Las Vegas • After BYU was handed another humiliating defeat in a college basketball season full of them late Saturday night, senior forward Luke Worthington was actually asked if the Cougars were aware in the middle of the West Coast Conference tournament game that they were getting routed by epic proportions.

“Well,” Worthington said in disbelief at the question, "the scoreboard is pretty big.”

So it wasn’t a great night for the reporters, either.

Also big are BYU’s problems as coach Dave Rose’s program misses the NCAA Tournament for the fourth straight year after seventh-seeded San Diego eliminated them 80-57 at Orleans Arena in a game that actually wasn’t that close, if that’s imaginable.

Legitimate questions regarding the program’s future abound, but Rose dismissed them in the wee hours Sunday morning, instead complaining about the tournament format and praising USD’s play and senior leadership.

The Toreros led 69-25 with 11:47 remaining and were seemingly on their way to delivering the worst beatdown in Rose’s 14-year tenure before Zac Seljaas hit a 3-pointer — the Cougars’ only trey of the game — to end a four-minute scoring drought.

“We have had our fair share of comebacks this season from big deficits, but San Diego really threw it all out there tonight, so credit them for the way they played,” Worthington said.

Rose deflected questions about BYU’s lack of readiness in the most important game of the season, to date, instead saying the Toreros (21-13) were much better than their No. 7 seeding suggested because they lost some early conference games due to injuries. He said USD played the four top seeds twice in the regular season because of the WCC’s unbalanced schedule and fifth-seeded LMU and sixth-seeded Santa Clara did not.

He didn’t have an explanation as to why the Cougars laid a giant egg against a team they had scored 88 and 87 points against in regular-season meetings. He said the Cougars practiced and prepared well. Then the shell-shocked Cougars went out and missed their first six shots, fell behind 13-0, went 1 of 17 from the 3-point line and shot 31 percent (18 of 58) from the field, a season low.

At one point BYU was shooting 24.5 percent (18 of 58) before a late flurry of shot-making by reserves against reserves.

It was arguably the worst showing in a game the Cougars were favored to win (they were 3.5-point favorites) in school history.

“It is hard to execute the game plan and stay competitive when you are a shooting team and you shoot the percentage that we did,” Rose said. “It is just hard. You gotta keep guarding, and you gotta keep finding ways to compete, and when you don’t score, that’s a part of this game that’s really important. When you go 1 of 17 from the 3-point line, it is going to be hard to beat any team.”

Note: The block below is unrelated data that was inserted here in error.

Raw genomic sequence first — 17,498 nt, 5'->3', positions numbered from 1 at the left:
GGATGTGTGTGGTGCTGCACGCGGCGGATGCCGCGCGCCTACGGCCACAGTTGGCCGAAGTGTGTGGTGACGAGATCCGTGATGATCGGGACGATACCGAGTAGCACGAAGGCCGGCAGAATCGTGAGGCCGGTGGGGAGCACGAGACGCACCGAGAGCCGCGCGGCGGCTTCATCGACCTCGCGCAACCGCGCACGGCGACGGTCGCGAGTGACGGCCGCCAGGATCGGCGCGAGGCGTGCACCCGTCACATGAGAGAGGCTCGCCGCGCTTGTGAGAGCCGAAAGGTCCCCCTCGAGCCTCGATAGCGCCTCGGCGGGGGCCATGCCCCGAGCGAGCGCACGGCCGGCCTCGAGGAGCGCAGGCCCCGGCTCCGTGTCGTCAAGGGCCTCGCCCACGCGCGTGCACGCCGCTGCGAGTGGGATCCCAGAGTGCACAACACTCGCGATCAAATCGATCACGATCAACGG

Now some really hard questions need to be answered.

Three takeaways

• BYU might have to sit on this loss until November. The Cougars (19-13) were on the NIT bubble before the nationally televised (ESPN2) debacle, and did themselves no favors by looking completely overmatched against a team they beat 87-73 a week ago.

Rose was noncommittal when asked if BYU would play in the CBI or CIT if it doesn’t get an NIT bid. “Obviously, I will have to talk to our administration and see how they feel,” he said. “We haven’t been [in this position before]. We have always felt like we compete for one of those two postseason tournaments [NCAA or NIT]. But we will see.”

* In retrospect, BYU’s hopes of ending its NCAA drought were dashed last spring when star guard Elijah Bryant left the program for professional basketball with a year of eligibility remaining and Payton Dastrup transferred to Oregon State. Eric Mika left early the previous year and Yoeli Childs almost certainly will this year.

Rose noted twice in his postgame comments that first-year San Diego coach Sam Scholl was able to keep four key seniors from moving on. Rose has got to figure out a way to do the same.

• The WCC changed its tournament format to help the better teams avoid RPI-killing games against the bottom feeders and instituted an unbalanced league schedule to keep Gonzaga from bolting for the Mountain West. Rose joined GU coach Mark Few in leading the charge for changes. But it backfired on the Cougars, who were disadvantaged in terms of familiarity with the arena, and now Gonzaga will play No. 8 seed Pepperdine in the semifinals Monday and possibly No. 7 seed San Diego in the finals on Tuesday.

Neither will help the No. 1-ranked Zags’ quest for a No. 1 seed in the NCAA Tournament.

Player/Play of the Game

We will forego these weekly honors on account of a serious lack of candidates from the BYU side of the aisle.

Looking ahead

If BYU doesn’t get an NIT bid, its season is probably over. That opinion is based on things coaches and administrators have said in previous years when an NIT bid was more likely than this year. Then again, BYU officials are proud of the fact that the Cougars have won 20 or more games in every season of Rose’s tenure, and that streak will end, obviously, if the 2018-19 campaign goes dark.